At Work: Fine Citizens’ new home is the perfect fit

Why go through a rebrand when your company is nearing ten years old?

fc_logoFine Citizens President and CEO Phil Wilson started his first interactive agency in 2003 after working in the field of architectural engineering.

“I wanted more of a creative expression,” he says.

His intentionally small, boutique agency provided him with just that. As time went on, more companies came online with similar names and brand confusion was becoming a problem.

“We shed the old and were born anew [as Fine Citizens],” says Wilson.

With the new name and brand, the decision was made to look for new office space. They were located in a brick/industrial space in the Brewery District, that at 5600 square feet, no longer fit their company in feel or size. “It was way bigger than what we needed,” says Wilson.

“We essentially are a new company,” he says. “New location, new people, new business model, new (much larger) clientele, new name, new image, new energy. The only thing really the same is me (and the fact that we still focus on Interactive).”

After looking at about twelve spaces, they knew they found the right one when they walked in. They looked at the creative suites at Dennison and Third and just fell in love with the natural light, cement floors, the beams and moulding, and the favorite, a spiral staircase.

“The space is kind of a jewel,” he says.

Looking onto the main workspace with the spiral staircase anchoring the back.
Looking onto the main workspace with the spiral staircase anchoring the back.
This IKEA coffee table was customized with a piece of glass etched with Fine by Eric Wolford & Lisa Fox of ProGraphix of Columbus.
This IKEA coffee table was customized with a piece of glass etched with Fine by Eric Wolford & Lisa Fox of ProGraphix of Columbus.
The antique phone booth was a great find on Craigslist. It’s been restored and works great for when employees would like to take private calls.
The large vinyl Fine over the reception area was done by Curv Imaging.
Up the staircase is creative director Aaron Reiser’s suite. The smaller Fine was done by Eric Wolford & Lisa Fox of ProGraphix of Columbus.
Illustrations by Jeremy Slagle.
The conference table was fashioned out of two IKEA countertops.
The orange accents found throughout the space add a pop of strong color.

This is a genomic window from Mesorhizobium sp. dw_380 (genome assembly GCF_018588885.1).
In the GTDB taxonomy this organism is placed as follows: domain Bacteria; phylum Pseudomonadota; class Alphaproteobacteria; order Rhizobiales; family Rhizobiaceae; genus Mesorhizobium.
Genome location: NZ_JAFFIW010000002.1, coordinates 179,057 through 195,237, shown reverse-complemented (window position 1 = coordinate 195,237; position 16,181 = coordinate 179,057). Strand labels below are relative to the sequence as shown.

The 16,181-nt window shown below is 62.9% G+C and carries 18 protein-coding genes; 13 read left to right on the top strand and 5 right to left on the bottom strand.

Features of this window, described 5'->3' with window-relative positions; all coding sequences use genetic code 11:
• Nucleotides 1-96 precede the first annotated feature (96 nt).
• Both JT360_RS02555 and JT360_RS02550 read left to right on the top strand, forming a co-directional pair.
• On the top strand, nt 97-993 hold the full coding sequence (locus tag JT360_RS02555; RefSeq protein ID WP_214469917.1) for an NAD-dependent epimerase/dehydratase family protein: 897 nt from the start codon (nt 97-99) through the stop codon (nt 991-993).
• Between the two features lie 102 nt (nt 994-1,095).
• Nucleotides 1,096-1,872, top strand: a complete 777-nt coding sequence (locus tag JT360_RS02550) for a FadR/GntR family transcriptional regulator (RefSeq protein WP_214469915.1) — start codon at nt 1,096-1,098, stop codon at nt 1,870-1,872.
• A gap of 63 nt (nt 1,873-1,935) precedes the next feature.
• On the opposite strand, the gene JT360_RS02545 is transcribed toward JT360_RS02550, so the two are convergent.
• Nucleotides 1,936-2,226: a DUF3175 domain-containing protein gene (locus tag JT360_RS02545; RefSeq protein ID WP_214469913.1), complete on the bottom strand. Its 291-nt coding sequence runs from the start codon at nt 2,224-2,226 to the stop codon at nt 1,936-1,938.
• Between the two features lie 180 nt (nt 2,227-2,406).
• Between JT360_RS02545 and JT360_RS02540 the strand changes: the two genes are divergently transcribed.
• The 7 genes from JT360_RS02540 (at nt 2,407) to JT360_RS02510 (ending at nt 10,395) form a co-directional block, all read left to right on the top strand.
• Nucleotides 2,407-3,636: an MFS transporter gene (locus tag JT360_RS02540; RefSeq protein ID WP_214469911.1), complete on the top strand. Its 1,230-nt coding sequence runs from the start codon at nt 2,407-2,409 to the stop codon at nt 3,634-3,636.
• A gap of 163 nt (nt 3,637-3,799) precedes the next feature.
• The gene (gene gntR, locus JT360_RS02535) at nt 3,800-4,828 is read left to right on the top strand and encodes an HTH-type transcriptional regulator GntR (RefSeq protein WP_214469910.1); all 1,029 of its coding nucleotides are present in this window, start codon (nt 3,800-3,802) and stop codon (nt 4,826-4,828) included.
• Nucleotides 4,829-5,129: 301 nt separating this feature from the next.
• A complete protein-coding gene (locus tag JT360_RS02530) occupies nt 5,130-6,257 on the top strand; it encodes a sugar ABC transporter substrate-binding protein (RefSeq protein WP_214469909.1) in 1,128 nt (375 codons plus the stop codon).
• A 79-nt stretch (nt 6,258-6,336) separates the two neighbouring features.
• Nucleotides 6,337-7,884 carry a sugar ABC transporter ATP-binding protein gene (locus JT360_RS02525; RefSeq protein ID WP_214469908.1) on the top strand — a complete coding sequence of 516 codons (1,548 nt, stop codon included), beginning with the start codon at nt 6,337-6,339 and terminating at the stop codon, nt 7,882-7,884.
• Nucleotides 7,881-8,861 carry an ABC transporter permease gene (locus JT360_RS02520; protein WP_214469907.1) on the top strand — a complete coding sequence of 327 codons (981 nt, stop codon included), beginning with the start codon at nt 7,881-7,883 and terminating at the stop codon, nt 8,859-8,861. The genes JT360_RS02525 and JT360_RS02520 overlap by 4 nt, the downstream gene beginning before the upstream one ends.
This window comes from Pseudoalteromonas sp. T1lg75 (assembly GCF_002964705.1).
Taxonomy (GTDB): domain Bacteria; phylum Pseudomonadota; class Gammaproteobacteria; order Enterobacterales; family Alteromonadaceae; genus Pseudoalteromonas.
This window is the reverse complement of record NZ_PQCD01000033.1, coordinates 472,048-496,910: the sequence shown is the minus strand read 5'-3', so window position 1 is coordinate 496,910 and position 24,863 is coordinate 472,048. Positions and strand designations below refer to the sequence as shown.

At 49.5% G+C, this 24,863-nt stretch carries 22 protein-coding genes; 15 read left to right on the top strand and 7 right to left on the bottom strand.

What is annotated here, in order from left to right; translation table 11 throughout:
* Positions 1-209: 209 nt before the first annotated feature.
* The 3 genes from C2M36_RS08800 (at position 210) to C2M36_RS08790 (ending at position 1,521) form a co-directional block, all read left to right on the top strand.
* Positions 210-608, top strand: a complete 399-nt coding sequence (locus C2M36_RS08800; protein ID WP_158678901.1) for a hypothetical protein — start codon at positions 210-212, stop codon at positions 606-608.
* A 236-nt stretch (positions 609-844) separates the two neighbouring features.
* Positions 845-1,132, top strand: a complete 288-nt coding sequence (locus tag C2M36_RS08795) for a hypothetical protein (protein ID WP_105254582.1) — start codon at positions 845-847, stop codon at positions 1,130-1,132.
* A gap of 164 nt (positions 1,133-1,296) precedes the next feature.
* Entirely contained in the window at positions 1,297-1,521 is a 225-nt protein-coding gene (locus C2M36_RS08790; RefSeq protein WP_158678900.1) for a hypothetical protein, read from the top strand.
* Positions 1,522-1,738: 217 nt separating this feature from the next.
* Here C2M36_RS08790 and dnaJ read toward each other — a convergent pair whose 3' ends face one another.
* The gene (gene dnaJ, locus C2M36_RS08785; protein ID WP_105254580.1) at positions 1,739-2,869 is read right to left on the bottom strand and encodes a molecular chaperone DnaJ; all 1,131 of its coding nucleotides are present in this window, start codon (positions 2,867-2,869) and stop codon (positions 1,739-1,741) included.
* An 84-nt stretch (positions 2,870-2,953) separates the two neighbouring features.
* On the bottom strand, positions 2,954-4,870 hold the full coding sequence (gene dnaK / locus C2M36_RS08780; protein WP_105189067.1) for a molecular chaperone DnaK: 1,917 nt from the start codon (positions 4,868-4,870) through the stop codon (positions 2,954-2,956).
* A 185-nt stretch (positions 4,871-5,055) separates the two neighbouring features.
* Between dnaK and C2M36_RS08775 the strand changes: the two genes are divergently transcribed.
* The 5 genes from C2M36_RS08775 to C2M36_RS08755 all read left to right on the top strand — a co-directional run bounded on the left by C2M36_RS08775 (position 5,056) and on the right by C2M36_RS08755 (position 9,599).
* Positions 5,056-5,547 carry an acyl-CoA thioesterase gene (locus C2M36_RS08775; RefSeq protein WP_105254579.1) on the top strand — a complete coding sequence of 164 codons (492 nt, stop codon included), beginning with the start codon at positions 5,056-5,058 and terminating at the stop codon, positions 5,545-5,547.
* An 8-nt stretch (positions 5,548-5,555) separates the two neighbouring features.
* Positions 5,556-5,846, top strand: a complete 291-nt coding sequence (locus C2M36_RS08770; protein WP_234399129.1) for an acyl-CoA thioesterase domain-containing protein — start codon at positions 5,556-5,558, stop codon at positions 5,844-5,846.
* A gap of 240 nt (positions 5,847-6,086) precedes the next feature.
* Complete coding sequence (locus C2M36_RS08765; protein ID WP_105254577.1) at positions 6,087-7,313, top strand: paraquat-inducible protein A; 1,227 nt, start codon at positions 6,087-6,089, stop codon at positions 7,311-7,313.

Cabinets from IKEA stylishly hold essentials.

At 2800 square feet, the company has room to add a few more employees. Currently they are at about seven full-time, with positions open to add more.

Finding the right person to hire is one of the challenges of running your own company.

“We are very selective,” says Wilson. “In some cases we search for months to find the right fit. You’ve got to have talented people.”

When he was building the business, Wilson admits that he “wishes he had knows how valuable help is.”

“You don’t know what you don’t know,” he says. “I wish I had had my creative counterpoint, Aaron Reiser, from the beginning.”

Wilson is in the process of getting more guidance for his company as he goes through Columbus Business First’s Advisory Board Exchange to set up a board for Fine Citizens.

He also turns to a few trusted friends and collegues for advice: business partner Rodney Washington; David Bourke, of FocusCFO; Ambrose Moses III, of Moses Law; John Parms, of Parms & Company; and Sandra Moody, of Dehan Enterprises.

“We wouldn’t be here today if it weren’t for the support of all these great, local people and organizations,” says Wilson. “I also really admire Curt Moody of Moody Nolan, Inc. and what he’s built.”

Wilson enjoys living and working in Central Ohio and couldn’t imagine having his life anywhere else.

“I love it here,” he says. “The diversity, energy, rich depth of corporate headquarters… Columbus is the biggest small city I’ve ever been to. I’m having a lot of fun.”

A frosted door logo greets you. By Eric Wolford & Lisa Fox of ProGraphix of Columbus.

Additional resources and information:
Office Signage (Big Fine): Curv Imaging
Office Signage (Door, Coffee Table, Small Fine): Eric Wolford & Lisa Fox of ProGraphix of Columbus
Business Cards: Igloo Letterpress
Design for a Good Cause: Jeremy Slagle of Slagle Design

[For more about Fine Citizen’s Philanthropic efforts, click here.]

To learn more about Fine Citizens, visit

Do you know of, have, or work in, a creative workspace and would like to be featured in this series? If so, please contact Anne Evans.